FORSYTH COUNTY, Ga. — Forsyth County continues to grow.
From 175,000 people in the 2010 U.S. Census numbers to the latest figures of 195,000, the county has experienced a steady stream of new residents.
“It’s a number of quality services, facilities, programs and people that, together, make Forsyth County what it is — an absolutely great place to call home,” said Forsyth County Commission Chairman Pete Amos.
Amos and School Board Chairperson Darla Light addressed a sold-out annual State of the Community event organized by the Cumming-Forsyth Chamber of Commerce and Council for Quality Growth, held at the Forsyth Conference Center, 3410 Ronald Reagan Boulevard on May 1.
Amos addressed the county’s new jail and courthouse, which are expected to be completed early 2015, upcoming parks and recreation projects, water reclamation facilities and the economy.
“People and companies are investing in our county because they believe in it. And because they want to be a part of the Forsyth County puzzle,” Amos said.
The county, Chamber of Commerce and Development Authority, have attracted health care, retail, manufacturing and technology businesses, as well as international corporations
Economic development projects from last year are forecasted to create about 600 new jobs and generate $58 million dollars in new capital investment.
“And since January of this year alone, our community has participated in eight economic development projects that have already surpassed last year’s totals — generating approximately $72.4 million dollars in new capital investment,” Amos said.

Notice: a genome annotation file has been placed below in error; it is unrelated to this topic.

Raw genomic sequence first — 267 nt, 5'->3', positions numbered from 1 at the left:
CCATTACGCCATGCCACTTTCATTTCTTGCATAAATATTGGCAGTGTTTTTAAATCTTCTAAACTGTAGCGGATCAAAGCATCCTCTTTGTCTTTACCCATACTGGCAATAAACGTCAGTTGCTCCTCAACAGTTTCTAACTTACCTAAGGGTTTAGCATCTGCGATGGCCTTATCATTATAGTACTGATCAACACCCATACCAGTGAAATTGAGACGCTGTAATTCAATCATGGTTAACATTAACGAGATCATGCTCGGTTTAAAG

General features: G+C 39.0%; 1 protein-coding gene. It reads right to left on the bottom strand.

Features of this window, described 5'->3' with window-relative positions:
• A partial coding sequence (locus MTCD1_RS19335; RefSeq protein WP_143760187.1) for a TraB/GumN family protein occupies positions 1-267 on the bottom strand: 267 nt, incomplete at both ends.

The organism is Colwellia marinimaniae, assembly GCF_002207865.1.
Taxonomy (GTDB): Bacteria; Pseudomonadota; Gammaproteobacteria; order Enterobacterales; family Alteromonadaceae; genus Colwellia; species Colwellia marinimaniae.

School Board Chair Light later added that businesses have contributed greatly to county schools.
“Our schools would not be half of what they are if it weren’t for you and your businesses,” Light told the crowd made up of mostly business leaders. “These businesses come in and partner with our schools and do all kinds of wonderful things.”
The Forsyth County school district became the seventh largest in the state this year, surpassing Cherokee and Henry counties. The district holds the highest graduation rate among the state’s largest school districts and has the highest SAT scores in the state. It also operates with one of the lowest tax rates in metro-Atlanta.
But overcrowding in classrooms continues to be an issue, Light said, pushing for a voter-approval of a $195 million bond initiative this year.
If approved on May 20, the bond would update and add new classrooms, increase security, technology infrastructure and alleviate some school overcrowding.
“We can’t fail our kids,” Light said. “We cannot fail our kids by not passing this bond because it’s the kids who will suffer.”
VIDEO SHOT AND EDITED BY NYDIA TISDALE